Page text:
Design and dynamic analysis of three degrees of freedom desk-top reconfigurable machine
ABSTRACT This paper presents the development of three degrees of freedom (DOF) desk-top reconfigurable machine tool. Recently, numerous components or systems in various areas such as biomedical, Micro-Electro-Mechanical Systems (MEMs) often require dedicated and precise but cost efficient manufacturing process along with large fluctuations of product demands in a global market. These demands lead us to develop a downscaled desk-top manufacturing machine which reduces the size of a machine but offers to control multi-DOF motions rapidly and smoothly. In this paper, we first introduce the design concept of three DOFs desk-top reconfigurable machine and analyze both static and dynamic structure characteristics. The results show feasibility that the position and orientation of the machine tool can be controlled during the machining operation simultaneously. Then, the dynamic simulations and experimental results using a closed loop control with a position feedback are presented to demonstrate performance and feature of the system. Unlike conventional full scaled manufacturing machines, the machine developed here provides a number of advantages; light weight and fast dynamic response, simple design and low cost, compact but relatively large workspace without motion singularity.
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ABSTRACT: This paper deals with the conceptual design and dimensional synthesis of a 3-DOF parallel mechanism module which forms the main body of a newly invented 5-DOF reconfigurable hybrid robot named "TriVariant." The TriVariant is a modified version of the Tricept robot, achieved by integrating one of the three active limbs into the passive limb. The idea leading to the innovation of the module is systematically addressed. Its kinematic performance is optimized by minimizing a global and comprehensive conditioning index subject to a set of appropriate mechanical constraints. It is concluded that the proposed hybrid system is more cost-effective and has a competitive kinematic performance in comparison with the well-known Tricept robot.IEEE Transactions on Robotics 07/2005; · 2.57 Impact Factor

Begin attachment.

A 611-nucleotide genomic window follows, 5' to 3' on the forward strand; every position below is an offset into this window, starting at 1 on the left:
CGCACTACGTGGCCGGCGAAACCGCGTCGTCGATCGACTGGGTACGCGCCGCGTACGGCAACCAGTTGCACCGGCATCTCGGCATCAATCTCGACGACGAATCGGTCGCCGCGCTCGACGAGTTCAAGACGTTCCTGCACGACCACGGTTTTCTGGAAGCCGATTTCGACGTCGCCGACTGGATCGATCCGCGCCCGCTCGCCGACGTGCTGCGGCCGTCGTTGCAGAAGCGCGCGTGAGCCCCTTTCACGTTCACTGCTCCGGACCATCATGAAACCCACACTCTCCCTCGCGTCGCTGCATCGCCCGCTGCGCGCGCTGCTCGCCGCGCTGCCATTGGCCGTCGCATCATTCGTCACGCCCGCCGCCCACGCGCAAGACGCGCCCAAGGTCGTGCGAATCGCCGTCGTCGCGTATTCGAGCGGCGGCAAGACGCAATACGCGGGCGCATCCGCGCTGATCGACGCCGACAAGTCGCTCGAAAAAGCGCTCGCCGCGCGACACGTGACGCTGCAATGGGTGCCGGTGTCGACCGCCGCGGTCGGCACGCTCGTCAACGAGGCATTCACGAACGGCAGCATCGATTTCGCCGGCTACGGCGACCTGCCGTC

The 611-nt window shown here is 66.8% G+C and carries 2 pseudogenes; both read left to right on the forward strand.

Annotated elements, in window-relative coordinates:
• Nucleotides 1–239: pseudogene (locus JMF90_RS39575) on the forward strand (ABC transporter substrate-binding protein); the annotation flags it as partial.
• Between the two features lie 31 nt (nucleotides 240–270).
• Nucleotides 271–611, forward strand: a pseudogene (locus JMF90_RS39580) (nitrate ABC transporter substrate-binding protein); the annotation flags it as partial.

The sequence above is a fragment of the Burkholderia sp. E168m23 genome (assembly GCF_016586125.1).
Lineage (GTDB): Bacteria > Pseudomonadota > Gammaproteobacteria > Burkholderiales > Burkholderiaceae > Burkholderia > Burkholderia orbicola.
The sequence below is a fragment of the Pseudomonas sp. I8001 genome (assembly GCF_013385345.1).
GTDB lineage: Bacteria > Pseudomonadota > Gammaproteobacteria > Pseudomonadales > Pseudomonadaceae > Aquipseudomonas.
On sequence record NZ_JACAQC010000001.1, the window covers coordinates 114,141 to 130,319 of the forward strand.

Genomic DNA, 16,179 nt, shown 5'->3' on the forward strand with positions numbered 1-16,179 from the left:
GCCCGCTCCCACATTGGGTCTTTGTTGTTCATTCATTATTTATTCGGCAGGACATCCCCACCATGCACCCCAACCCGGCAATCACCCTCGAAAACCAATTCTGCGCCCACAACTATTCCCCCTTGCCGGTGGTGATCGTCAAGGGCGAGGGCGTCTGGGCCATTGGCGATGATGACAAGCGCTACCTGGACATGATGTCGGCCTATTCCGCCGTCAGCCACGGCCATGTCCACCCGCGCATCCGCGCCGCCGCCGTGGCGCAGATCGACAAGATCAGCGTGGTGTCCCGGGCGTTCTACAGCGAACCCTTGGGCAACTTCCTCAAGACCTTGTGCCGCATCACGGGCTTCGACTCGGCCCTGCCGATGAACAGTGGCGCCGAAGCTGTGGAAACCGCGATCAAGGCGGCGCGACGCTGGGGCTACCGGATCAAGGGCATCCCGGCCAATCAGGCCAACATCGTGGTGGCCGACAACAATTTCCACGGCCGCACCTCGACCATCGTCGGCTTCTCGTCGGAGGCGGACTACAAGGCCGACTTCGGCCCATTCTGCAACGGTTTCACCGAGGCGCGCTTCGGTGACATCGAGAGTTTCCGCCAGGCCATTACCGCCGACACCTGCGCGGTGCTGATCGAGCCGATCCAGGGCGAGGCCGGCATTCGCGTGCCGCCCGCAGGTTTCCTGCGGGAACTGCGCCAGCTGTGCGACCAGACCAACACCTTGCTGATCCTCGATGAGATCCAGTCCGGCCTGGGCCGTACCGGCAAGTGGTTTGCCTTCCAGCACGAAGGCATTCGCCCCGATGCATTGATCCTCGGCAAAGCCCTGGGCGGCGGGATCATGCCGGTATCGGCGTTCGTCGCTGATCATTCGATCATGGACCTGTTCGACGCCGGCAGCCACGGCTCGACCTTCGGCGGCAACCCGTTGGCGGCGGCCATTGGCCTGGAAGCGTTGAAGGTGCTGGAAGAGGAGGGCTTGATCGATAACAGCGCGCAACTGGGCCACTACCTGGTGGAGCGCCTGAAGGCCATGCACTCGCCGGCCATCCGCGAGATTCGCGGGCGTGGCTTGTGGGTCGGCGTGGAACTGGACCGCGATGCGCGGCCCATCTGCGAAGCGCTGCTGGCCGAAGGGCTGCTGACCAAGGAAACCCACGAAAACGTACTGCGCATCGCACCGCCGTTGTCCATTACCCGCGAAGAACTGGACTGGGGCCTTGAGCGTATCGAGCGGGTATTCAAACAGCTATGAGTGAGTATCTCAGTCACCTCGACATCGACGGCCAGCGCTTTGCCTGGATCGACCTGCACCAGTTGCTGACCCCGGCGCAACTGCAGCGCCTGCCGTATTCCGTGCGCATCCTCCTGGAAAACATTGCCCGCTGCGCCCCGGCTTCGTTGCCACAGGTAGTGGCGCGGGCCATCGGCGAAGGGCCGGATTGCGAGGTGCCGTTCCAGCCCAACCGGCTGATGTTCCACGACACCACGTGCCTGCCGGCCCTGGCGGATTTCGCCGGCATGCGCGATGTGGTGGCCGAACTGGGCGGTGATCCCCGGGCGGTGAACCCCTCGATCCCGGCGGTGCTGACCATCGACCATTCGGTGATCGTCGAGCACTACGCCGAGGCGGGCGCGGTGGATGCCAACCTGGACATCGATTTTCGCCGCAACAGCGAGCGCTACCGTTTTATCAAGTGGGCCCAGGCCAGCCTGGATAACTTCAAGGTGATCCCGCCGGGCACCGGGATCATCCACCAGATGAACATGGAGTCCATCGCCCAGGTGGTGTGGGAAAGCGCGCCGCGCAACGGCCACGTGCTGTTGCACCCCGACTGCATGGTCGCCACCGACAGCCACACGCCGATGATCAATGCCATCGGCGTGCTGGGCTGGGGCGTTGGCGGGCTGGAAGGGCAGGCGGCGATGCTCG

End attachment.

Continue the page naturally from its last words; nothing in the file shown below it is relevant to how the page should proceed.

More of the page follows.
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ABSTRACT: Reconfigurable manufacturing systems (RMS) address challenges in modern manufacturing systems arising from product variety and from rapid changes in product demand. This paper considers an arch-type reconfigurable machine tool (RMT) that has been built to demonstrate the basic concepts of RMT design. The arch-type RMT was designed to achieve customized flexibility and includes a passive degree-of-freedom, which allows it to be reconfigured to machine a family of parts. The kinematic and dynamic capabilities of the machine are presented, including the experimental frequency response functions (FRFs) and computed stability lobes of the machine in different configurations. A comparison of FRFs and stability lobes of the arch-type RMT reveals almost similar dynamic characteristics at different reconfiguration positions. These similar characteristics arise because the dominant mode where chatter occurs is due to the spindle–tool–tool holder assembly. Consequently, to ensure consistent dynamic behavior regardless of reconfiguration, a desirable dynamic design feature for RMTs is that the machine's structural frequencies are less dominant than the structural frequencies of the spindle, tool and tool holder.International Journal of Machine Tools and Manufacture. 01/2007;
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ABSTRACT: This paper presents the effects of the torque model on the control of a variable reluctance spherical motor (VRSM) that offers several attractive features by combining multi-DOF motions in a single joint. A general form of the torque model for a VRSM is derived using the principle of energy conversion. The torque models for two specific design configurations developed at Georgia Tech are compared. The first has been based on an existing design characterized by a torque model in quadratic form. For feedback control of the spherical motor, the quadratic form of the torque model requires the use of nonlinear optimization schemes for computing the stator coil current inputs. The second design incorporating high coercive permanent magnets has a linear torque–current relationship and thus allows a closed form solution for both forward and inverse torque models. The effects of the torque model on a PD-controlled VRSM prototype has been studied both numerically and experimentally. Experimental results agree well with the computation derived analytically.Control Engineering Practice. 01/2004;